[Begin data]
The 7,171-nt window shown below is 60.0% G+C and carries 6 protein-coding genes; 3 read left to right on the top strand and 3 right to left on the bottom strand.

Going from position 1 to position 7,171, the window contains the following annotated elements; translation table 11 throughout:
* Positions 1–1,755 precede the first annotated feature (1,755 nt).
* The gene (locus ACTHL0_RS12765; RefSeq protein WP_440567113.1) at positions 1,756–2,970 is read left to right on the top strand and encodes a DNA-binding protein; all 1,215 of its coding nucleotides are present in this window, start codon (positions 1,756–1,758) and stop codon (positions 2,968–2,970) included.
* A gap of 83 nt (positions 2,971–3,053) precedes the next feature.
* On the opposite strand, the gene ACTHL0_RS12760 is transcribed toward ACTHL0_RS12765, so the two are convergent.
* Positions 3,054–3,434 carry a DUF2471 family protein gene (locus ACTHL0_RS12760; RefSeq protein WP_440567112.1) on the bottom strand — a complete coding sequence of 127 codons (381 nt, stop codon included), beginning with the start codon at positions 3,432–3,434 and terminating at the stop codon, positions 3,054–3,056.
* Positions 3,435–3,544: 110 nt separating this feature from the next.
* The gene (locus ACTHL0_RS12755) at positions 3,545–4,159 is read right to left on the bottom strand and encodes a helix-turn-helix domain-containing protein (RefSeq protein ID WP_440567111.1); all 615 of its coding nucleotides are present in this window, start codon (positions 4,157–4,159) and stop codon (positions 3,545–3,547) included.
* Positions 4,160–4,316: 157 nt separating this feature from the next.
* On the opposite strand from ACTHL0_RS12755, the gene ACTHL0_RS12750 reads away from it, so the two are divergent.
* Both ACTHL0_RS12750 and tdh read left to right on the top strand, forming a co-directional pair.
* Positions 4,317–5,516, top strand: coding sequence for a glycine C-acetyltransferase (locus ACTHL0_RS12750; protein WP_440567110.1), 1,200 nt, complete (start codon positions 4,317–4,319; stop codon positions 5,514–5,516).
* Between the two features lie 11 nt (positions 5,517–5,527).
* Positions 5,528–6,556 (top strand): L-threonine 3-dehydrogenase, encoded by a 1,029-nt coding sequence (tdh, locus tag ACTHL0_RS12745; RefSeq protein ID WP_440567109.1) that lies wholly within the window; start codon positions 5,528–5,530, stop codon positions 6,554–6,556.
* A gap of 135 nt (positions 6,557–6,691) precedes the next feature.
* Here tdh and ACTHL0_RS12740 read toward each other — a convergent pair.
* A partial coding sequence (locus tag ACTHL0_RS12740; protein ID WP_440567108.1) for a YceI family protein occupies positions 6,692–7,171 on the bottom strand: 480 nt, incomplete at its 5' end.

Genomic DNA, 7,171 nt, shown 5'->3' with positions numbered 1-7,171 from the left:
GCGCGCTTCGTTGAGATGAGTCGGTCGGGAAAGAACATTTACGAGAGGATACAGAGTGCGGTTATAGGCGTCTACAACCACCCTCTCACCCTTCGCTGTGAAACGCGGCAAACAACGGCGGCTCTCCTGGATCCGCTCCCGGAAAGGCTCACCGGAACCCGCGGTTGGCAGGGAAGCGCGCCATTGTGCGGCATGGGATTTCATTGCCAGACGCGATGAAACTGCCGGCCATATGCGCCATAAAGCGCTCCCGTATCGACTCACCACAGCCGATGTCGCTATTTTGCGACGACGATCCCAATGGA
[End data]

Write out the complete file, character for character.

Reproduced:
The 7,171-nt window shown below is 60.0% G+C and carries 6 protein-coding genes; 3 read left to right on the top strand and 3 right to left on the bottom strand.

Going from position 1 to position 7,171, the window contains the following annotated elements; translation table 11 throughout:
* Positions 1–1,755 precede the first annotated feature (1,755 nt).
* The gene (locus ACTHL0_RS12765; RefSeq protein WP_440567113.1) at positions 1,756–2,970 is read left to right on the top strand and encodes a DNA-binding protein; all 1,215 of its coding nucleotides are present in this window, start codon (positions 1,756–1,758) and stop codon (positions 2,968–2,970) included.
* A gap of 83 nt (positions 2,971–3,053) precedes the next feature.
* On the opposite strand, the gene ACTHL0_RS12760 is transcribed toward ACTHL0_RS12765, so the two are convergent.
* Positions 3,054–3,434 carry a DUF2471 family protein gene (locus ACTHL0_RS12760; RefSeq protein WP_440567112.1) on the bottom strand — a complete coding sequence of 127 codons (381 nt, stop codon included), beginning with the start codon at positions 3,432–3,434 and terminating at the stop codon, positions 3,054–3,056.
* Positions 3,435–3,544: 110 nt separating this feature from the next.
* The gene (locus ACTHL0_RS12755) at positions 3,545–4,159 is read right to left on the bottom strand and encodes a helix-turn-helix domain-containing protein (RefSeq protein ID WP_440567111.1); all 615 of its coding nucleotides are present in this window, start codon (positions 4,157–4,159) and stop codon (positions 3,545–3,547) included.
* Positions 4,160–4,316: 157 nt separating this feature from the next.
* On the opposite strand from ACTHL0_RS12755, the gene ACTHL0_RS12750 reads away from it, so the two are divergent.
* Both ACTHL0_RS12750 and tdh read left to right on the top strand, forming a co-directional pair.
* Positions 4,317–5,516, top strand: coding sequence for a glycine C-acetyltransferase (locus ACTHL0_RS12750; protein WP_440567110.1), 1,200 nt, complete (start codon positions 4,317–4,319; stop codon positions 5,514–5,516).
* Between the two features lie 11 nt (positions 5,517–5,527).
* Positions 5,528–6,556 (top strand): L-threonine 3-dehydrogenase, encoded by a 1,029-nt coding sequence (tdh, locus tag ACTHL0_RS12745; RefSeq protein ID WP_440567109.1) that lies wholly within the window; start codon positions 5,528–5,530, stop codon positions 6,554–6,556.
* A gap of 135 nt (positions 6,557–6,691) precedes the next feature.
* Here tdh and ACTHL0_RS12740 read toward each other — a convergent pair.
* A partial coding sequence (locus tag ACTHL0_RS12740; protein ID WP_440567108.1) for a YceI family protein occupies positions 6,692–7,171 on the bottom strand: 480 nt, incomplete at its 5' end.

Genomic DNA, 7,171 nt, shown 5'->3' with positions numbered 1-7,171 from the left:
GCGCGCTTCGTTGAGATGAGTCGGTCGGGAAAGAACATTTACGAGAGGATACAGAGTGCGGTTATAGGCGTCTACAACCACCCTCTCACCCTTCGCTGTGAAACGCGGCAAACAACGGCGGCTCTCCTGGATCCGCTCCCGGAAAGGCTCACCGGAACCCGCGGTTGGCAGGGAAGCGCGCCATTGTGCGGCATGGGATTTCATTGCCAGACGCGATGAAACTGCCGGCCATATGCGCCATAAAGCGCTCCCGTATCGACTCACCACAGCCGATGTCGCTATTTTGCGACGACGATCCCAATGGA